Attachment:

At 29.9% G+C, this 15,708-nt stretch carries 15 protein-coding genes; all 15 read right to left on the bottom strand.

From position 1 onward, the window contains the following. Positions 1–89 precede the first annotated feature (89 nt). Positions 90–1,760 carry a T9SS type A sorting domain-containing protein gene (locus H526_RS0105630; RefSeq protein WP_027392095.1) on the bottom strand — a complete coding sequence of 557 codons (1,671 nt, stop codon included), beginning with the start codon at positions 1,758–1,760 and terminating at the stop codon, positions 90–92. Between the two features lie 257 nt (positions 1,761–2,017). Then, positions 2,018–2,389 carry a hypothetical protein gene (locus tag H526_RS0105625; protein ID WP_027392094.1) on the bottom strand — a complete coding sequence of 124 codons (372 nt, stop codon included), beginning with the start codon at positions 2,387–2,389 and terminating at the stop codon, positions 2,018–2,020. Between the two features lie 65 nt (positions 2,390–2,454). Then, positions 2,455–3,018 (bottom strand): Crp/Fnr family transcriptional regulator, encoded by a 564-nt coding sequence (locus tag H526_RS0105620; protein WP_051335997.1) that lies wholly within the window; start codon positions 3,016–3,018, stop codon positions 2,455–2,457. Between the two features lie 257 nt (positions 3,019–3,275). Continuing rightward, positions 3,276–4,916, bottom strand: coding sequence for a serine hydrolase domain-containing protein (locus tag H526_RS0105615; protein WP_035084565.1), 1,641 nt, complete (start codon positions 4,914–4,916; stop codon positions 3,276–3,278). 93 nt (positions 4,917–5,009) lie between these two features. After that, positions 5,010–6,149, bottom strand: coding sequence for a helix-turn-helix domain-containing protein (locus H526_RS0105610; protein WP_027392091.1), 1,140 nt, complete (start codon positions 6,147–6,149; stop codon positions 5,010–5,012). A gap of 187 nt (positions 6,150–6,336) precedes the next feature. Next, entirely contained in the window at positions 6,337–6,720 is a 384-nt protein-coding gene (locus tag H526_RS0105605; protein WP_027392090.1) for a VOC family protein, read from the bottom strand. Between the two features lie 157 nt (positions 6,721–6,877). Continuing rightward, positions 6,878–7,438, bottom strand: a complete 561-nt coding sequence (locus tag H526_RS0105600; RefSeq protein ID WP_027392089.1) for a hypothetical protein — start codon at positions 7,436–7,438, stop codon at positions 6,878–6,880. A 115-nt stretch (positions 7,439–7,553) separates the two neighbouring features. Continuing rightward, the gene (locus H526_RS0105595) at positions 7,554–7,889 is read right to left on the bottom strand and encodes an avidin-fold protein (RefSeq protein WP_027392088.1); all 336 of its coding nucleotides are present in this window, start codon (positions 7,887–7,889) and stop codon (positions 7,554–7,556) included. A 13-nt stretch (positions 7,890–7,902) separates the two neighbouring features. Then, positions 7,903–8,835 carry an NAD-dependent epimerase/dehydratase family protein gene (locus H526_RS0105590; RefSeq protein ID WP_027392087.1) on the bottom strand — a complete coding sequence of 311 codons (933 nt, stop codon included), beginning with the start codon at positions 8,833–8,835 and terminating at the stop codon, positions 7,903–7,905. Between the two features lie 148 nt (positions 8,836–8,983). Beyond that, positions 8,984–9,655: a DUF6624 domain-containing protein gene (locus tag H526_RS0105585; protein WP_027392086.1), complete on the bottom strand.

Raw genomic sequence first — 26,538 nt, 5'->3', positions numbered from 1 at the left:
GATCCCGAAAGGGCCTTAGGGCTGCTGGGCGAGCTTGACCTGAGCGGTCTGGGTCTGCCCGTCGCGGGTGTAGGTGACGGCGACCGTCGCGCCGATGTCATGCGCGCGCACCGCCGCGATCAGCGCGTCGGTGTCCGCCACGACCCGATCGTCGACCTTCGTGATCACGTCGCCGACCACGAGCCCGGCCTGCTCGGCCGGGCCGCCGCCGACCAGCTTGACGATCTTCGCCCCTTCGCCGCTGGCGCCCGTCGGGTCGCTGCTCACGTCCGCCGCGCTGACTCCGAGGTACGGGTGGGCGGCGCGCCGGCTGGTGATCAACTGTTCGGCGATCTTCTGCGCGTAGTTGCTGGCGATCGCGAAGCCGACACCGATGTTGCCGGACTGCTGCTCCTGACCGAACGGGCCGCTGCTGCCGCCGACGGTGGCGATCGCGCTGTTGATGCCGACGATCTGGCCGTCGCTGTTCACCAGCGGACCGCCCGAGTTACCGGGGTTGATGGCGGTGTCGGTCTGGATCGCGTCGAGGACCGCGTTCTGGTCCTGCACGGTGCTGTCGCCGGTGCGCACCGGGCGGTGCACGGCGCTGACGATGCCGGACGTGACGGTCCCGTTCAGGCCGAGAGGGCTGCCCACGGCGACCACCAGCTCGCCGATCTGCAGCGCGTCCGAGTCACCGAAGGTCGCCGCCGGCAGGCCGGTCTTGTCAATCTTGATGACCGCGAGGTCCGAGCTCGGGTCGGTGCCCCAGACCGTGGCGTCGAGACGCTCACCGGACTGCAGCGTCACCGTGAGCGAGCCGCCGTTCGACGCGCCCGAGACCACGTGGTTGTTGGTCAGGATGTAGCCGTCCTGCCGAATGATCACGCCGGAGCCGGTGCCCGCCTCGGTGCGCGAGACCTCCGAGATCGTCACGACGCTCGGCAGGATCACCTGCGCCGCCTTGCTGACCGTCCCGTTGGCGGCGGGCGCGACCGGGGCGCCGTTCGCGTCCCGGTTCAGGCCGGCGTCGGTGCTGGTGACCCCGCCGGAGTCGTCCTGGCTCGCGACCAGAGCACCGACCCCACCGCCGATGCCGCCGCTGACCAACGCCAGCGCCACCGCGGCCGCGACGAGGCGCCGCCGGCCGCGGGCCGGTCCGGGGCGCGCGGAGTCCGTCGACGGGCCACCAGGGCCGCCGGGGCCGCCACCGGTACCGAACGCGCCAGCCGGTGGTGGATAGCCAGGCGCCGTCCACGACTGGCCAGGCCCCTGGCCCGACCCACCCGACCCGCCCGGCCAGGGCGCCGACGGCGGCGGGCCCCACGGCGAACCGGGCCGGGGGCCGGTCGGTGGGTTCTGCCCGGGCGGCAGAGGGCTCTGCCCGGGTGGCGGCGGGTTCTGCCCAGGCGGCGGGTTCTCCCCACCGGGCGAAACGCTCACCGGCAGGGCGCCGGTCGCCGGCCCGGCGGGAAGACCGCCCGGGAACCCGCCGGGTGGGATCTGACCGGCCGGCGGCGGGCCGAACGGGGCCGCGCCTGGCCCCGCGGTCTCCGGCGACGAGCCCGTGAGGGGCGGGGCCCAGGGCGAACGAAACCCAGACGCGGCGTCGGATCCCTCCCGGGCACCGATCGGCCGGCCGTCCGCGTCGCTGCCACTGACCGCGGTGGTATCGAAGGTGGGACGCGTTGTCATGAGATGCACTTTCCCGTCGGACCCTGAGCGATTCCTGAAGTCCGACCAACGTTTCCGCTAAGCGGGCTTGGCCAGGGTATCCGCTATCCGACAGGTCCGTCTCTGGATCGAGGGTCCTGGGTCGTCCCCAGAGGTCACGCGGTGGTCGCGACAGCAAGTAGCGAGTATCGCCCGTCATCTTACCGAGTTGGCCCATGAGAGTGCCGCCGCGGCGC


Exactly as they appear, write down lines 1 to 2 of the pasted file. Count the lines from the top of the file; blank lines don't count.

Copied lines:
At 29.9% G+C, this 15,708-nt stretch carries 15 protein-coding genes; all 15 read right to left on the bottom strand.

From position 1 onward, the window contains the following. Positions 1–89 precede the first annotated feature (89 nt). Positions 90–1,760 carry a T9SS type A sorting domain-containing protein gene (locus H526_RS0105630; RefSeq protein WP_027392095.1) on the bottom strand — a complete coding sequence of 557 codons (1,671 nt, stop codon included), beginning with the start codon at positions 1,758–1,760 and terminating at the stop codon, positions 90–92. Between the two features lie 257 nt (positions 1,761–2,017). Then, positions 2,018–2,389 carry a hypothetical protein gene (locus tag H526_RS0105625; protein ID WP_027392094.1) on the bottom strand — a complete coding sequence of 124 codons (372 nt, stop codon included), beginning with the start codon at positions 2,387–2,389 and terminating at the stop codon, positions 2,018–2,020. Between the two features lie 65 nt (positions 2,390–2,454). Then, positions 2,455–3,018 (bottom strand): Crp/Fnr family transcriptional regulator, encoded by a 564-nt coding sequence (locus tag H526_RS0105620; protein WP_051335997.1) that lies wholly within the window; start codon positions 3,016–3,018, stop codon positions 2,455–2,457. Between the two features lie 257 nt (positions 3,019–3,275). Continuing rightward, positions 3,276–4,916, bottom strand: coding sequence for a serine hydrolase domain-containing protein (locus tag H526_RS0105615; protein WP_035084565.1), 1,641 nt, complete (start codon positions 4,914–4,916; stop codon positions 3,276–3,278). 93 nt (positions 4,917–5,009) lie between these two features. After that, positions 5,010–6,149, bottom strand: coding sequence for a helix-turn-helix domain-containing protein (locus H526_RS0105610; protein WP_027392091.1), 1,140 nt, complete (start codon positions 6,147–6,149; stop codon positions 5,010–5,012). A gap of 187 nt (positions 6,150–6,336) precedes the next feature. Next, entirely contained in the window at positions 6,337–6,720 is a 384-nt protein-coding gene (locus tag H526_RS0105605; protein WP_027392090.1) for a VOC family protein, read from the bottom strand. Between the two features lie 157 nt (positions 6,721–6,877). Continuing rightward, positions 6,878–7,438, bottom strand: a complete 561-nt coding sequence (locus tag H526_RS0105600; RefSeq protein ID WP_027392089.1) for a hypothetical protein — start codon at positions 7,436–7,438, stop codon at positions 6,878–6,880. A 115-nt stretch (positions 7,439–7,553) separates the two neighbouring features. Continuing rightward, the gene (locus H526_RS0105595) at positions 7,554–7,889 is read right to left on the bottom strand and encodes an avidin-fold protein (RefSeq protein WP_027392088.1); all 336 of its coding nucleotides are present in this window, start codon (positions 7,887–7,889) and stop codon (positions 7,554–7,556) included. A 13-nt stretch (positions 7,890–7,902) separates the two neighbouring features. Then, positions 7,903–8,835 carry an NAD-dependent epimerase/dehydratase family protein gene (locus H526_RS0105590; RefSeq protein ID WP_027392087.1) on the bottom strand — a complete coding sequence of 311 codons (933 nt, stop codon included), beginning with the start codon at positions 8,833–8,835 and terminating at the stop codon, positions 7,903–7,905. Between the two features lie 148 nt (positions 8,836–8,983). Beyond that, positions 8,984–9,655: a DUF6624 domain-containing protein gene (locus tag H526_RS0105585; protein WP_027392086.1), complete on the bottom strand.